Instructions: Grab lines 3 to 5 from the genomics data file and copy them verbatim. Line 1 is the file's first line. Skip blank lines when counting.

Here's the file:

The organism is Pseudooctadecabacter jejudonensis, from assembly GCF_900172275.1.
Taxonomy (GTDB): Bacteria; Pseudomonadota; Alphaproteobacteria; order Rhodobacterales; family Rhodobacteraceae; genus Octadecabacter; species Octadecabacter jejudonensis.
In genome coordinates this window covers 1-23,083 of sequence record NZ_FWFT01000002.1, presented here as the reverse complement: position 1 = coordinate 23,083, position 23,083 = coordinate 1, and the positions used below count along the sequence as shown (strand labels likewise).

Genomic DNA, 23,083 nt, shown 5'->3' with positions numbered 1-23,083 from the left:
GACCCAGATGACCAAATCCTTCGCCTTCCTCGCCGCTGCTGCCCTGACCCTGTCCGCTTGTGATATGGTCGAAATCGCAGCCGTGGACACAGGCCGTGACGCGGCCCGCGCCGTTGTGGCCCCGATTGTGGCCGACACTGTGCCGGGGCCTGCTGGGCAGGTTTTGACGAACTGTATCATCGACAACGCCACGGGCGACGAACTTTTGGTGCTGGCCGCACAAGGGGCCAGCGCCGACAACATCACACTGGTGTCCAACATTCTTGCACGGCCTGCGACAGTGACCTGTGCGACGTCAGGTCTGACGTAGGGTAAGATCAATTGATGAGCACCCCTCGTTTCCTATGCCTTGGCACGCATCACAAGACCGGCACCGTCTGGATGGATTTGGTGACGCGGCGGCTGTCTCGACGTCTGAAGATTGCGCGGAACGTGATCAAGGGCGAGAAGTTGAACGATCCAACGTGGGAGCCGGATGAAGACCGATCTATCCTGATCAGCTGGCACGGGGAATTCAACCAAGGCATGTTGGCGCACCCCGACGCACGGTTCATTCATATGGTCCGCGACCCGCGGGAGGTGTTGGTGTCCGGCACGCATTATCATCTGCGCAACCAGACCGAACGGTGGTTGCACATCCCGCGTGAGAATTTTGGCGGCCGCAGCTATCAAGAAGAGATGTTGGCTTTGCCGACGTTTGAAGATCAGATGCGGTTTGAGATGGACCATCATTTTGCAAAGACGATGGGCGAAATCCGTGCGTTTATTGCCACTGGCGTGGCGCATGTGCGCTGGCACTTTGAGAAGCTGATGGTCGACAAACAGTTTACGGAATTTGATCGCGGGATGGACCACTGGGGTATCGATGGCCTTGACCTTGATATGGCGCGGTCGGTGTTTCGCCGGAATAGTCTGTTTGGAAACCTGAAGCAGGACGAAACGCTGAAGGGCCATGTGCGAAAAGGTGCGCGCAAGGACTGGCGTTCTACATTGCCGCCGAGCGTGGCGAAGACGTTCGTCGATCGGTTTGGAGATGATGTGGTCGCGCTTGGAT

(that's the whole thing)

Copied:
In genome coordinates this window covers 1-23,083 of sequence record NZ_FWFT01000002.1, presented here as the reverse complement: position 1 = coordinate 23,083, position 23,083 = coordinate 1, and the positions used below count along the sequence as shown (strand labels likewise).

Genomic DNA, 23,083 nt, shown 5'->3' with positions numbered 1-23,083 from the left:
GACCCAGATGACCAAATCCTTCGCCTTCCTCGCCGCTGCTGCCCTGACCCTGTCCGCTTGTGATATGGTCGAAATCGCAGCCGTGGACACAGGCCGTGACGCGGCCCGCGCCGTTGTGGCCCCGATTGTGGCCGACACTGTGCCGGGGCCTGCTGGGCAGGTTTTGACGAACTGTATCATCGACAACGCCACGGGCGACGAACTTTTGGTGCTGGCCGCACAAGGGGCCAGCGCCGACAACATCACACTGGTGTCCAACATTCTTGCACGGCCTGCGACAGTGACCTGTGCGACGTCAGGTCTGACGTAGGGTAAGATCAATTGATGAGCACCCCTCGTTTCCTATGCCTTGGCACGCATCACAAGACCGGCACCGTCTGGATGGATTTGGTGACGCGGCGGCTGTCTCGACGTCTGAAGATTGCGCGGAACGTGATCAAGGGCGAGAAGTTGAACGATCCAACGTGGGAGCCGGATGAAGACCGATCTATCCTGATCAGCTGGCACGGGGAATTCAACCAAGGCATGTTGGCGCACCCCGACGCACGGTTCATTCATATGGTCCGCGACCCGCGGGAGGTGTTGGTGTCCGGCACGCATTATCATCTGCGCAACCAGACCGAACGGTGGTTGCACATCCCGCGTGAGAATTTTGGCGGCCGCAGCTATCAAGAAGAGATGTTGGCTTTGCCGACGTTTGAAGATCAGATGCGGTTTGAGATGGACCATCATTTTGCAAAGACGATGGGCGAAATCCGTGCGTTTATTGCCACTGGCGTGGCGCATGTGCGCTGGCACTTTGAGAAGCTGATGGTCGACAAACAGTTTACGGAATTTGATCGCGGGATGGACCACTGGGGTATCGATGGCCTTGACCTTGATATGGCGCGGTCGGTGTTTCGCCGGAATAGTCTGTTTGGAAACCTGAAGCAGGACGAAACGCTGAAGGGCCATGTGCGAAAAGGTGCGCGCAAGGACTGGCGTTCTACATTGCCGCCGAGCGTGGCGAAGACGTTCGTCGATCGGTTTGGAGATGATGTGGTCGCGCTTGGAT